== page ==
Notice how there are 4 consecutive As and 2 consecutive Bs—these clusters make the message easier to compress.3 ARD!RCAAAABB
Note that the integer 3 is represented using 4 bytes (00 00 00 03). The character 'A' is represented by hex 41, the character 'R' by 52, and so forth.% java BurrowsWheeler - < abra.txt | java HexDump 16 00 00 00 03 41 52 44 21 52 43 41 41 41 41 42 42 128 bits
Now, given the next[] array and first, we can reconstruct the original input string because the first character of the ith original suffix is the ith character in the input string. In the example above, since first = 3, we know that the original input string appears in row 3; thus, the original input string starts with 'A' (and ends with '!'). Since next[first] = 7, the next original suffix appears in row 7; thus, the next character in the original input string is 'B'. Since next[next[first]] = 11, the next original suffix appears in row 11; thus, the next character in the original input string is 'R'.i Sorted Suffixes t next -- ----------------------- ---- 0 ! ? ? ? ? ? ? ? ? ? ? A 3 1 A ? ? ? ? ? ? ? ? ? ? R 0 2 A ? ? ? ? ? ? ? ? ? ? D 6 *3 A ? ? ? ? ? ? ? ? ? ? ! 7 4 A ? ? ? ? ? ? ? ? ? ? R 8 5 A ? ? ? ? ? ? ? ? ? ? C 9 6 B ? ? ? ? ? ? ? ? ? ? A 10 7 B ? ? ? ? ? ? ? ? ? ? A 11 8 C ? ? ? ? ? ? ? ? ? ? A 5 9 D ? ? ? ? ? ? ? ? ? ? A 2 10 R ? ? ? ? ? ? ? ? ? ? B 1 11 R ? ? ? ? ? ? ? ? ? ? B 4
However, since 'R' appears twice, it may seem ambiguous whether next[10] = 1 and next[11] = 4, or whether next[10] = 4 and next[11] = 1. Here's the key rule that resolves the apparent ambiguity:i Sorted Suffixes t next -- ----------------------- ---- 0 ! ? ? ? ? ? ? ? ? ? ? A 3 1 A ? ? ? ? ? ? ? ? ? ? R 2 A ? ? ? ? ? ? ? ? ? ? D *3 A ? ? ? ? ? ? ? ? ? ? ! 4 A ? ? ? ? ? ? ? ? ? ? R 5 A ? ? ? ? ? ? ? ? ? ? C 6 B ? ? ? ? ? ? ? ? ? ? A 7 B ? ? ? ? ? ? ? ? ? ? A 8 C ? ? ? ? ? ? ? ? ? ? A 5 9 D ? ? ? ? ? ? ? ? ? ? A 2 10 R ? ? ? ? ? ? ? ? ? ? B 11 R ? ? ? ? ? ? ? ? ? ? B
If sorted row i and j both start with the same character and i < j, then next[i] < next[j].This rule implies next[10] = 1 and next[11] = 4. Why is this rule valid? The rows are sorted so row 10 is lexicographically less than row 11. Thus the ten unknown characters in row 10 must be less than the ten unknown characters in row 11 (since both start with 'R'). We also know that between the two rows that end with 'R', row 1 is less than row 4. But, the ten unknown characters in row 10 and 11 are precisely the first ten characters in rows 1 and 4. Thus, next[10] = 1 and next[11] = 4 or this would contradict the fact that the suffixes are sorted.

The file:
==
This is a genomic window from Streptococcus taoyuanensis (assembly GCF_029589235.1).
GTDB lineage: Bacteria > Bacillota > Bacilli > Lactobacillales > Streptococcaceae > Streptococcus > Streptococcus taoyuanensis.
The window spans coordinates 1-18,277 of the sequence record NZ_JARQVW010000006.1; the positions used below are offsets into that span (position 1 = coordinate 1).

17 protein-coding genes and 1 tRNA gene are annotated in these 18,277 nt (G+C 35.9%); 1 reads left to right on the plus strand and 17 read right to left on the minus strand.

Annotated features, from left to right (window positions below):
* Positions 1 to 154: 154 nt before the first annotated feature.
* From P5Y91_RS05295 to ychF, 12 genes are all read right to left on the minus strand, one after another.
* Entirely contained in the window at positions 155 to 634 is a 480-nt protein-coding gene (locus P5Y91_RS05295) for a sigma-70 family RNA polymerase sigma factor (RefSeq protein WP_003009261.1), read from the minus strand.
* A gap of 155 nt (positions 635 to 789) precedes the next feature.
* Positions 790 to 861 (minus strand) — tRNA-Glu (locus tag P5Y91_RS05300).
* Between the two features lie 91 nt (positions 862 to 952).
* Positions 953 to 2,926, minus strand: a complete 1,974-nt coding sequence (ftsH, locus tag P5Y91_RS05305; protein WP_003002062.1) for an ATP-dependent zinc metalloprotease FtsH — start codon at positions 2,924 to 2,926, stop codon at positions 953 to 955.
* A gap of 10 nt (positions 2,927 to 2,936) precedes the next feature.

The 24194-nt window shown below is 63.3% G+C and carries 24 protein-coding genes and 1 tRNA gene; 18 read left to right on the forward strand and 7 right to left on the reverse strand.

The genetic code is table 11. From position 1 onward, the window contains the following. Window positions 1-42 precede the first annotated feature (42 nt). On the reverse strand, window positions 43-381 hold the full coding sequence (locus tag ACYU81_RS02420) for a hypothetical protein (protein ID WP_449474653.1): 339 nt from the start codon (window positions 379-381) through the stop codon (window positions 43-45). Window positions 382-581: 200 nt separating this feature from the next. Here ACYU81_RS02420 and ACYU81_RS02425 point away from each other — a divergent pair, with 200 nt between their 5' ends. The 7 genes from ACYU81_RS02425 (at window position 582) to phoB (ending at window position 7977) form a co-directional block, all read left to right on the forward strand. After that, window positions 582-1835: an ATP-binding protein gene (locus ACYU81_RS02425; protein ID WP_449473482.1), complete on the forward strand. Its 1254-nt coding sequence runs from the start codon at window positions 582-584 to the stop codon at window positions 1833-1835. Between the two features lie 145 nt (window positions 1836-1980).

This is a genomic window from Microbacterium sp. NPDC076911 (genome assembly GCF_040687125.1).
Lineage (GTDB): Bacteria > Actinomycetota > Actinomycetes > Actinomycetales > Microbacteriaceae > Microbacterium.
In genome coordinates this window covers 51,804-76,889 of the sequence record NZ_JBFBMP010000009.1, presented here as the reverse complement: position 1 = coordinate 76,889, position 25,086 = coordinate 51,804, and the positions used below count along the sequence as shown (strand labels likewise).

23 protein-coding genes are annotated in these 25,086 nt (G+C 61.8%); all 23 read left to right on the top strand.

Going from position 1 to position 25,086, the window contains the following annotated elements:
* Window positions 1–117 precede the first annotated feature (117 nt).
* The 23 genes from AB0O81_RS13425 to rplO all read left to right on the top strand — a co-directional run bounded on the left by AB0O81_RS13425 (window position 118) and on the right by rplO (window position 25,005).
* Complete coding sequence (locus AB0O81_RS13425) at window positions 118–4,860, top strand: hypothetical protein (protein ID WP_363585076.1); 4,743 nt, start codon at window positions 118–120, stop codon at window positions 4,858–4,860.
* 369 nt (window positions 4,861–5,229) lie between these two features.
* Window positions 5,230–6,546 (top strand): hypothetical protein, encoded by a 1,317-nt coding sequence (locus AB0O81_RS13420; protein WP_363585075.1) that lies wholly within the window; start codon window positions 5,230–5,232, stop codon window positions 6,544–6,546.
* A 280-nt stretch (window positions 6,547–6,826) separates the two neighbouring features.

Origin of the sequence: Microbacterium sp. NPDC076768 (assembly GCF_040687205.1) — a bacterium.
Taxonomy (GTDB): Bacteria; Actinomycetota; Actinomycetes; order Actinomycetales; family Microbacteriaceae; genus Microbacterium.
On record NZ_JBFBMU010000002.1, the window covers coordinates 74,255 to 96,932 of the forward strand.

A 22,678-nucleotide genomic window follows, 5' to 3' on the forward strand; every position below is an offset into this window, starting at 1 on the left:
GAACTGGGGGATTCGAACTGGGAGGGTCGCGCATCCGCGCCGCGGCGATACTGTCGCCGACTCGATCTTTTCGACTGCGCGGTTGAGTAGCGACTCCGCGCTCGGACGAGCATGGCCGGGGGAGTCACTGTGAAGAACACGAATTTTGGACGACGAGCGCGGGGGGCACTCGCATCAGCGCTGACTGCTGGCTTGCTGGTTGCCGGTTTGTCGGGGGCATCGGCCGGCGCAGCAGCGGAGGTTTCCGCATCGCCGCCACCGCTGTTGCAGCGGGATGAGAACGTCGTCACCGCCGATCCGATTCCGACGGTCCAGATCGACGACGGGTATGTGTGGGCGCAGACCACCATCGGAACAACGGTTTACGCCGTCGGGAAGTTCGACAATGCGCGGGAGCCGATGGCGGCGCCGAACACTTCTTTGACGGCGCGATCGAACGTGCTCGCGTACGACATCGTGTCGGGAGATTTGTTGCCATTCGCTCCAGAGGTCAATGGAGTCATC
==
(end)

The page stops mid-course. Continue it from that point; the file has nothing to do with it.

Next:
Check that the decoder recovers any encoded message.
% java BurrowsWheeler - < abra.txt | java BurrowsWheeler + ABRACADABRA!
The running time of your Burrows-Wheeler encoder should be proportional to N + R in the worst case, excluding the time to sort. The running time of your Burrows-Wheeler decoder should be proportional to N + R in the worst case.public class BurrowsWheeler { // apply Burrows-Wheeler encoding, reading from standard input and writing to standard output public static void encode() // apply Burrows-Wheeler decoding, reading from standard input and writing to standard output public static void decode() // if args[0] is '-', apply Burrows-Wheeler encoding // if args[0] is '+', apply Burrows-Wheeler decoding public static void main(String[] args) }
Analysis. Once you have MoveToFront.java and BurrowsWheeler.java working, compress some of these text files; then, test it on some binary files. Calculate the compression ratio achieved for each file and report the time to compress and expand each file. (Here, compression and expansion consists of applying BurrowsWheeler, MoveToFront, and Huffman in succession.) Finally, determine the order of growth of the running time of each of your encoders and decoders, both in the worst case and on typical Englist text inputs.
Deliverables.
Submit MoveToFront.java and BurrowsWheeler.java
along with any other helper files
needed to run your program (excluding those in stdlib.jar and algs4.jar).
Also submit a readme.txt
and answer all questions.